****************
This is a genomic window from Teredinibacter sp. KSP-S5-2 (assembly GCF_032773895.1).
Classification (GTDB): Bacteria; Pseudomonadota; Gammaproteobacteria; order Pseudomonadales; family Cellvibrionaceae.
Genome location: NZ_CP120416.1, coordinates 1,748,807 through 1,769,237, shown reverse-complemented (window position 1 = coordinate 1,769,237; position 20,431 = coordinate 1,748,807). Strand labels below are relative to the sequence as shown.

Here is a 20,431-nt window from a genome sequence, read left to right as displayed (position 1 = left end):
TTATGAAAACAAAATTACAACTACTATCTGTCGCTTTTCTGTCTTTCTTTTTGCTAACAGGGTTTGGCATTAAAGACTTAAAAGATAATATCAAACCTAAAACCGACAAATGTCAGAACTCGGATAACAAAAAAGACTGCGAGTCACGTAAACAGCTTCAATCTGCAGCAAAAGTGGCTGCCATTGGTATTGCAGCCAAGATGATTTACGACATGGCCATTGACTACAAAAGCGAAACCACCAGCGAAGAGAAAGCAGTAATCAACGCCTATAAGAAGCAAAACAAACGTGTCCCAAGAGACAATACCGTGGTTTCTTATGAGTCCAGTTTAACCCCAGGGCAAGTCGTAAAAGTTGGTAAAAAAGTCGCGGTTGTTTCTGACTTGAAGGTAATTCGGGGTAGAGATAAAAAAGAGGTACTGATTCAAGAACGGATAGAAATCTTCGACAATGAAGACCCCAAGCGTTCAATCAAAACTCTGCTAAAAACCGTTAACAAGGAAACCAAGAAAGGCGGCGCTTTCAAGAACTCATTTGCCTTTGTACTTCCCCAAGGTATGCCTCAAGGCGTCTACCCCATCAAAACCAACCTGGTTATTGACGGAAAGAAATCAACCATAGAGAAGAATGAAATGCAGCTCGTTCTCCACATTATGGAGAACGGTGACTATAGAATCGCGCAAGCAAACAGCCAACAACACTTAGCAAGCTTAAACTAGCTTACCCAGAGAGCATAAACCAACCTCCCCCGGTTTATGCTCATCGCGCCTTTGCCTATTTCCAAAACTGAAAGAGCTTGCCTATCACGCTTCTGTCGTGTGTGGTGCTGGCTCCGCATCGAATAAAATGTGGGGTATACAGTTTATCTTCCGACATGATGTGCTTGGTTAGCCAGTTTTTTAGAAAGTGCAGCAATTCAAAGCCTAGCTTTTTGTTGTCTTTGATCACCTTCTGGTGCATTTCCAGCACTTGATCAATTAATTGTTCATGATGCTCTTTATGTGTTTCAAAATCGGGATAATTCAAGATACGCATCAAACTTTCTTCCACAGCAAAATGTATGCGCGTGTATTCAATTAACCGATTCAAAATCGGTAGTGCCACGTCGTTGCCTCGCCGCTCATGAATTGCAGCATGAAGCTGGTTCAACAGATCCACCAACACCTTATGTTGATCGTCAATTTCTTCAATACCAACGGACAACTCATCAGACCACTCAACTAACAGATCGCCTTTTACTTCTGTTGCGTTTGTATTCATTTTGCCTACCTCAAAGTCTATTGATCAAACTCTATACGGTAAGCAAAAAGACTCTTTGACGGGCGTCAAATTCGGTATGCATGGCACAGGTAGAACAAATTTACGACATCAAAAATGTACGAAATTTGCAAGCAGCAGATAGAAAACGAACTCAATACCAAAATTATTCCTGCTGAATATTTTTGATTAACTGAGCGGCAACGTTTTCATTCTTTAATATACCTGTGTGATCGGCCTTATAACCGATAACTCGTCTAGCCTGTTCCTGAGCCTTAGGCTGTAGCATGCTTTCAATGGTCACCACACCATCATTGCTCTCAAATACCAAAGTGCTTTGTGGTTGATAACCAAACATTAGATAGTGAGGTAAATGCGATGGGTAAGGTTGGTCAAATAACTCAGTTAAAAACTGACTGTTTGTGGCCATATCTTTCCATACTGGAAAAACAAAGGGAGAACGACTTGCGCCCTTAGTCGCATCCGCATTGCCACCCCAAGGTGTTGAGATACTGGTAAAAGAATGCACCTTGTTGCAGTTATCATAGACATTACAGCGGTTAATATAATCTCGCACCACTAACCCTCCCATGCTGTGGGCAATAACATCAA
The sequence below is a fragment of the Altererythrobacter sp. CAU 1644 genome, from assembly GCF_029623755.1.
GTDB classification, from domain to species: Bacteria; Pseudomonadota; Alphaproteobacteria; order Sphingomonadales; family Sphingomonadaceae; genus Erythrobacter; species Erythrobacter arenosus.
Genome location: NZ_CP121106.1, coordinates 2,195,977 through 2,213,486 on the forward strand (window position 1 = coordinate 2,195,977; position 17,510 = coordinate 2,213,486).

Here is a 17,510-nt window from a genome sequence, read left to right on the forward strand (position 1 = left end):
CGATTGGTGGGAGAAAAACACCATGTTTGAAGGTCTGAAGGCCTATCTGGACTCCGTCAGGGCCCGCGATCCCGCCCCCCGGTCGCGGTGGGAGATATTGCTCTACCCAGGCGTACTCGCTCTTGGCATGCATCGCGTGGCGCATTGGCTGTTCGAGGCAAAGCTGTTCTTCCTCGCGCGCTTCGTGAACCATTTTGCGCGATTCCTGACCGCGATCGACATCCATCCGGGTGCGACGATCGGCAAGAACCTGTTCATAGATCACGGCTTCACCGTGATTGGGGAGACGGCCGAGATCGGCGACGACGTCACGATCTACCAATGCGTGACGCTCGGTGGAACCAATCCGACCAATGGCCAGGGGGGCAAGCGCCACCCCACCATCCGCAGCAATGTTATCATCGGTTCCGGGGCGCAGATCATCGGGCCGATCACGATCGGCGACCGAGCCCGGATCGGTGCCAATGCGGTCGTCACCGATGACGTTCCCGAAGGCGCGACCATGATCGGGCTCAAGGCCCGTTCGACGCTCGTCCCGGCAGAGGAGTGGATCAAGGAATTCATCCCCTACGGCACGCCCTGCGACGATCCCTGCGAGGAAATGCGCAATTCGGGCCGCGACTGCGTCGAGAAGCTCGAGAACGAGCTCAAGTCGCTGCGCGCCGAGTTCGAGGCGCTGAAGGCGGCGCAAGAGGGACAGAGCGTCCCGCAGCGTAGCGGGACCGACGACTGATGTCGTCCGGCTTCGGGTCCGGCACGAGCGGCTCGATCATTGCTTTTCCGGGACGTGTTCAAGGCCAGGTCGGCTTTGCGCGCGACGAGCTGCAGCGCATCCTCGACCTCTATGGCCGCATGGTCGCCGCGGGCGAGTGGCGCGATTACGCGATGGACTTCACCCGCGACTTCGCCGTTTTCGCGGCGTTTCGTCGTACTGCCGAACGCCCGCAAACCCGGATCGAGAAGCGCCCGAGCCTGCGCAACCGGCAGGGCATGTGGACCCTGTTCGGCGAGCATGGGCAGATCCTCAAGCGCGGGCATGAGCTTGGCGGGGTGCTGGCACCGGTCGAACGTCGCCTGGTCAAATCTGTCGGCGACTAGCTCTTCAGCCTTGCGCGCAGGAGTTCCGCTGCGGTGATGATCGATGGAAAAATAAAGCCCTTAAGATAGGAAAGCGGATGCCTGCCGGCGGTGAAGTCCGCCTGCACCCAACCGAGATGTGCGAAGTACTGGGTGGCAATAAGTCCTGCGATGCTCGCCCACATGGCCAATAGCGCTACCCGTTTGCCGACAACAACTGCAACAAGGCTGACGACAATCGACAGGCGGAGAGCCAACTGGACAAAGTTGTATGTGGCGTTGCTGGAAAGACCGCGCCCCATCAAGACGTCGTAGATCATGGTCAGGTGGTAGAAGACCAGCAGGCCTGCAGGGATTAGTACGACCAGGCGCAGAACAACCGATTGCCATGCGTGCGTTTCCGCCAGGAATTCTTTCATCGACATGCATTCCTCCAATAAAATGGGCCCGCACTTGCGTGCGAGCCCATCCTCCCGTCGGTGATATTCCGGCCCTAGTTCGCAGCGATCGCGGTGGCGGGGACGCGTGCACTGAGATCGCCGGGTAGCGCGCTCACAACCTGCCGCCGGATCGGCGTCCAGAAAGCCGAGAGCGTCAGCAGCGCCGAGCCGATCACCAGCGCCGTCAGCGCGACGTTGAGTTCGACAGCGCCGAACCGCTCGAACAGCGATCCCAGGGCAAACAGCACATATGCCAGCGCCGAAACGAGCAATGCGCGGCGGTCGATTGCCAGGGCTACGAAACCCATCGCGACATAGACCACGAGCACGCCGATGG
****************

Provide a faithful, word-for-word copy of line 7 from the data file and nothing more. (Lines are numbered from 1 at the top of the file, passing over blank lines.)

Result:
GTDB classification, from domain to species: Bacteria; Pseudomonadota; Alphaproteobacteria; order Sphingomonadales; family Sphingomonadaceae; genus Erythrobacter; species Erythrobacter arenosus.